December 24, 2010

A People Who are Holy and Blameless

Way back in Eden, Adam and Eve were created in the image of God (Gen. 1:27). They were like beautiful, living diamonds. They were not created as static beings; they were to grow and develop in many different ways. As caretakers of the earth they were expected to explore their wonderful and well-balanced world. Adam and Eve’s relationship with each other and their relationships with God were to keep expanding.
But then came sin. Adam and Eve made a monstrously bad choice of cosmic dimensions. From the moment they bit into the fruit there was no more growing and expanding—no more reaching up and reaching out. Instead, now they began to die (Gen. 2:17). They had broken God’s law that held them free to keep growing and discovering their potential. They found themselves in an endless free fall, in a state of hopelessness.
By default, from then on, each child born would no longer experience the unique potential of God’s image reflected in them. Now they were doomed to a few years of trying to make a living in between the feelings of hopeless aimlessness, in an unbalanced, fractured world. Every now and then someone would show brief glimpses of their God-given potential, but even the most gifted would only barely begin exploring his or her possibilities before being snuffed out in death. Without God, human beings were free—free of the law of love that holds the universe together, free of the ability to discover their God-given potential. Now they were enslaved to our degenerate selfishness, to our evil impulses, and finally to death.
2010 1532 page12The Rescue
But “God so loved the world that he gave his one and only Son, that whoever believes in him shall not perish but have eternal life” (John 3:16). Our loving, creative God would not let us go on into oblivion. He sent His Son to earth as a human being to live and die for us. Once again, like Adam and Eve before they sinned, we can choose to step back into the harmony of the universe. As we choose to accept Jesus as our personal Savior, we can stand before God just as if we had never sinned.
The Bible speaks of this as a rebirth. It is this and only this acceptance of Jesus as our personal Savior that puts us right with God and qualifies us for heaven, instilling hope in our hearts. Jesus’ death is the great delete button. Now we are free to enter heaven, associate with holy beings, and speak directly to God. A people of hope is a people who have been justified by faith in Christ.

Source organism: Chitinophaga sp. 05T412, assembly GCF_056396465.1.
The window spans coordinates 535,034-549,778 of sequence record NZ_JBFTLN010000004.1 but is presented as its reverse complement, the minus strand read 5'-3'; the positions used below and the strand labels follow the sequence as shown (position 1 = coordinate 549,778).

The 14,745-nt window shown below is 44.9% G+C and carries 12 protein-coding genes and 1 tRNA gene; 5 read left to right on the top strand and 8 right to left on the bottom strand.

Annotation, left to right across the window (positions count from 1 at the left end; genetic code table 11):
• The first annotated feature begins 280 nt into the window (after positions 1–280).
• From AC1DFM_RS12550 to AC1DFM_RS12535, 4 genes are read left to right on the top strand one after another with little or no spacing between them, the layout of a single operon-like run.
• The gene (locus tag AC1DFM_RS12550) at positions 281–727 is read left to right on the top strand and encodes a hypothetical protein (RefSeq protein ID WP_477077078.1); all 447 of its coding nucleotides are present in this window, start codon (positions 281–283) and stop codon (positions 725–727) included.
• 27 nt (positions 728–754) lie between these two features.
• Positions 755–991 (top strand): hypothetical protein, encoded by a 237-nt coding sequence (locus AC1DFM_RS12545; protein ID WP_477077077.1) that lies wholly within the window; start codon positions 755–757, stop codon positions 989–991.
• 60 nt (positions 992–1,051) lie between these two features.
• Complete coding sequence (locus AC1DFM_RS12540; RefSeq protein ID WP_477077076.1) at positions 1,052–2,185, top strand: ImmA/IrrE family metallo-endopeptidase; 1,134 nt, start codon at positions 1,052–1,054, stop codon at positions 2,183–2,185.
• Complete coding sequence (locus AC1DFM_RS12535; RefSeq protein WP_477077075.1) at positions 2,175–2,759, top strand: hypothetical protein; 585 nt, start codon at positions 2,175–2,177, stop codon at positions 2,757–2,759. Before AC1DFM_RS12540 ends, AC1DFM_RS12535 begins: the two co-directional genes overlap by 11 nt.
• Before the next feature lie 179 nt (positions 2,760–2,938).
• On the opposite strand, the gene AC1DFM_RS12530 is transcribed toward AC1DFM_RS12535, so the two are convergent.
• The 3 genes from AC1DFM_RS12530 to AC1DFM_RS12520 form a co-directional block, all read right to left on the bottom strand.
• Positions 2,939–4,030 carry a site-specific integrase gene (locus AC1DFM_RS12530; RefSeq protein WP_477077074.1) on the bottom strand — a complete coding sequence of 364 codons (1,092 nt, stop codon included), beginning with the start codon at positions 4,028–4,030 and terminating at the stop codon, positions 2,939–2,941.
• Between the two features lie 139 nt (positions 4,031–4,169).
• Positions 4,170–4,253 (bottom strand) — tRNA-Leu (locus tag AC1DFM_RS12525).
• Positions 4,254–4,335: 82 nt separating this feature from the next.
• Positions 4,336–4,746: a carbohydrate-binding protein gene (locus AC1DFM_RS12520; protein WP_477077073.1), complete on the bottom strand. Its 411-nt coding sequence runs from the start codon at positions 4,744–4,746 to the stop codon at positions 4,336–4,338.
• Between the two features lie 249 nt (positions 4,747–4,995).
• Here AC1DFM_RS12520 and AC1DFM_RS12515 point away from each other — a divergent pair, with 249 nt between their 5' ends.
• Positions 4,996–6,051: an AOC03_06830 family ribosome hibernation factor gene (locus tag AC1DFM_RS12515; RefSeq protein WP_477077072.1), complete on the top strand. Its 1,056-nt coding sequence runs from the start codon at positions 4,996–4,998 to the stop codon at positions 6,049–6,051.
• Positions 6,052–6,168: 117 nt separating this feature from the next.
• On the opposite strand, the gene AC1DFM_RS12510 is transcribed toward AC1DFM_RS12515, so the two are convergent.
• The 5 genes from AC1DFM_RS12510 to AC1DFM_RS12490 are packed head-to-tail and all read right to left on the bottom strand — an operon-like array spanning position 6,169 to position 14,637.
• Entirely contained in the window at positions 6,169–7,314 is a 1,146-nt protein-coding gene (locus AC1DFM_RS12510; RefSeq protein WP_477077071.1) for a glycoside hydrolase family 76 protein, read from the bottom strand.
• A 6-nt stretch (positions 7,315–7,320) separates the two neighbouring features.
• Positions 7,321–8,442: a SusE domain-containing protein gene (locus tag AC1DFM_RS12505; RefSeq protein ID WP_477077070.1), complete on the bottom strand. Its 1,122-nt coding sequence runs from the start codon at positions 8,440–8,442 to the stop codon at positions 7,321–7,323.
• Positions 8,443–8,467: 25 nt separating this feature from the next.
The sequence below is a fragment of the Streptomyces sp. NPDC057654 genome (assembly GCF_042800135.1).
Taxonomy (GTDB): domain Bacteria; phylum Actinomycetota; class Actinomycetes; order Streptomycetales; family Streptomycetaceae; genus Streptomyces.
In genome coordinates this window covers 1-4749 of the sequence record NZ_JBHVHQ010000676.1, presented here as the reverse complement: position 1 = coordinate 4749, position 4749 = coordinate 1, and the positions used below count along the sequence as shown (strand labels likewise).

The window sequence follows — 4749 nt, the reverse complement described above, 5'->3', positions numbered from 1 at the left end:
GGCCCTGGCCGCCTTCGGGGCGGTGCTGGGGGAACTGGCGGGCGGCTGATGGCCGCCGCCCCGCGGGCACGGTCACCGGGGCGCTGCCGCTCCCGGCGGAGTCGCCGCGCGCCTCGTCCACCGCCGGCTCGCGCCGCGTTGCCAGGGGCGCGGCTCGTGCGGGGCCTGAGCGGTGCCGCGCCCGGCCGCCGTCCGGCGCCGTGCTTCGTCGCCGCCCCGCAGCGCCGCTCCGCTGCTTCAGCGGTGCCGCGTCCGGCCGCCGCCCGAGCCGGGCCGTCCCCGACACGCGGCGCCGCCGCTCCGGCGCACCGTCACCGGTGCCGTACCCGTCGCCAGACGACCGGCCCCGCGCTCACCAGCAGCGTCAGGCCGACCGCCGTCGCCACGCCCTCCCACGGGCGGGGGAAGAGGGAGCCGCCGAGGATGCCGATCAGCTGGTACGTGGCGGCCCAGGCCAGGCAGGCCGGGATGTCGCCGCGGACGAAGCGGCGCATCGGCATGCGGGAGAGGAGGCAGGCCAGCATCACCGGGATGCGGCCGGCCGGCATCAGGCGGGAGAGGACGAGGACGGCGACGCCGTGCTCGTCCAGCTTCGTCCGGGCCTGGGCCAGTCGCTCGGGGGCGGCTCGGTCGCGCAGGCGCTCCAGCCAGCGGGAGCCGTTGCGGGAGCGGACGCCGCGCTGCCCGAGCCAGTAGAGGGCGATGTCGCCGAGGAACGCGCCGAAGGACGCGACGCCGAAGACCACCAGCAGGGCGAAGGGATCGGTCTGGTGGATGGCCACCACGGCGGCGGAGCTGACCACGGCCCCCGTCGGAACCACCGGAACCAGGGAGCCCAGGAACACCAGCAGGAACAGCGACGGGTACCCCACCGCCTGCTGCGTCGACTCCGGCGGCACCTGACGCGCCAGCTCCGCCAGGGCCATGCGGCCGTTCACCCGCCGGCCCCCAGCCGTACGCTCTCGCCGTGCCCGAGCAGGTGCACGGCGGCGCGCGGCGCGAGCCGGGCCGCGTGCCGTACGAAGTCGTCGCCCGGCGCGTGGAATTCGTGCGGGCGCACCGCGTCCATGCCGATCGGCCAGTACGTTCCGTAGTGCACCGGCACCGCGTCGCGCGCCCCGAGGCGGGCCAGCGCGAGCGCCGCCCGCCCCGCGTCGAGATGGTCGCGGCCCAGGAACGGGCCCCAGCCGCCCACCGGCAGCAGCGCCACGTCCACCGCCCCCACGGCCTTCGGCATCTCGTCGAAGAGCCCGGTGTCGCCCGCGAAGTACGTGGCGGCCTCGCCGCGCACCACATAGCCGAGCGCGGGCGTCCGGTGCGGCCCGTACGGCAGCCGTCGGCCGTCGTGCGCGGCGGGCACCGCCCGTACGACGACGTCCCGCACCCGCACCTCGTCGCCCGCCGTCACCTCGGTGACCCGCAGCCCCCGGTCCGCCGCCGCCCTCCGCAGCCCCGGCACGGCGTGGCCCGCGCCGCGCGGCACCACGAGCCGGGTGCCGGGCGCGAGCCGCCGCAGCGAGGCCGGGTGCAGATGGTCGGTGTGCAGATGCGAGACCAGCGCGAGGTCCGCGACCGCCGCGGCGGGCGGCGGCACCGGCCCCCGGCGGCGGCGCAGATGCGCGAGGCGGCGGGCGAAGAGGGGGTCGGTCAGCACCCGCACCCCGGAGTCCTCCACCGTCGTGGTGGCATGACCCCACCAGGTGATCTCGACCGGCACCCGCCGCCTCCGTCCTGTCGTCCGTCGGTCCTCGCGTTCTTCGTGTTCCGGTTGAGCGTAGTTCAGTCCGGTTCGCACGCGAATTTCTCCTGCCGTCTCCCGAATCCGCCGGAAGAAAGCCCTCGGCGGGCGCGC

No Strings Attached
Many of us have at one time or another received a letter in the mail that had the word “free” written in big letters on the outside. We are told that we have won a million dollars, or a free subscription; however, in the fine print we discover that the gift is “free” only after we have spent a certain amount or have done something else. If we think it through carefully, we usually come up on the short end of the deal with these “free” offers. This, of course, makes us all the more suspicious when it comes to accepting God’s free gift of eternal life. This is no advertising gimmick. It is all absolutely, completely free. All we do is accept the great exchange. We hand over our sinful lives and receive Jesus’ perfect life. We don’t have to earn heaven by doing something. Forgiveness, eternal life—they are ours because of what Jesus has done for us. This really is good news.
Perhaps many of us are afraid to rejoice in our freedom in Christ because we are afraid that having a free gift makes us unappreciative of the cost. But just because it is entirely free does not make Jesus’ gift anything less than the most costly buyout in the universe. “For you know that it was not with perishable things such as silver or gold that you were redeemed from the empty way of life handed down to you from your forefathers, but with the precious blood of Christ” (1 Peter 1:18, 19).
An old saying goes: Familiarity breeds contempt. God understands our inability to truly evaluate and understand His gift to us and, among other things, He has made a way to combat our tendencies to overfamiliarity with His costly gift of salvation by calling us to holiness. In Exodus 22:31 He says: “You are to be my holy people.” As we look into the reflection of who God is by looking at His law, we may feel like King Josiah, who recovered a part of the Law in a Temple cleanup and, after reading it, tore his clothes (2 Kings 22:11). We see how far we are from the ideal that God has for us. We realize every day afresh how totally unworthy we are for heaven and how grateful we should be that Jesus has paid the price to get us there.
Called to Be Holy
So we are free—what now? The children of Israel also experienced freedom. After hundreds of years of slavery in Egypt, they were set free by God. As the Israelites saw the Egyptian army being swallowed up in the sea, they began to realize that they were free from the bondage that they had been born into and known all their lives. What would they do with their freedom? Now they were free to follow the cloud to Sinai where God would reveal Himself to them, showing them the great law of love that sustains the universe. The Israelites were God’s special people, rescued from Egypt. They were called to be holy.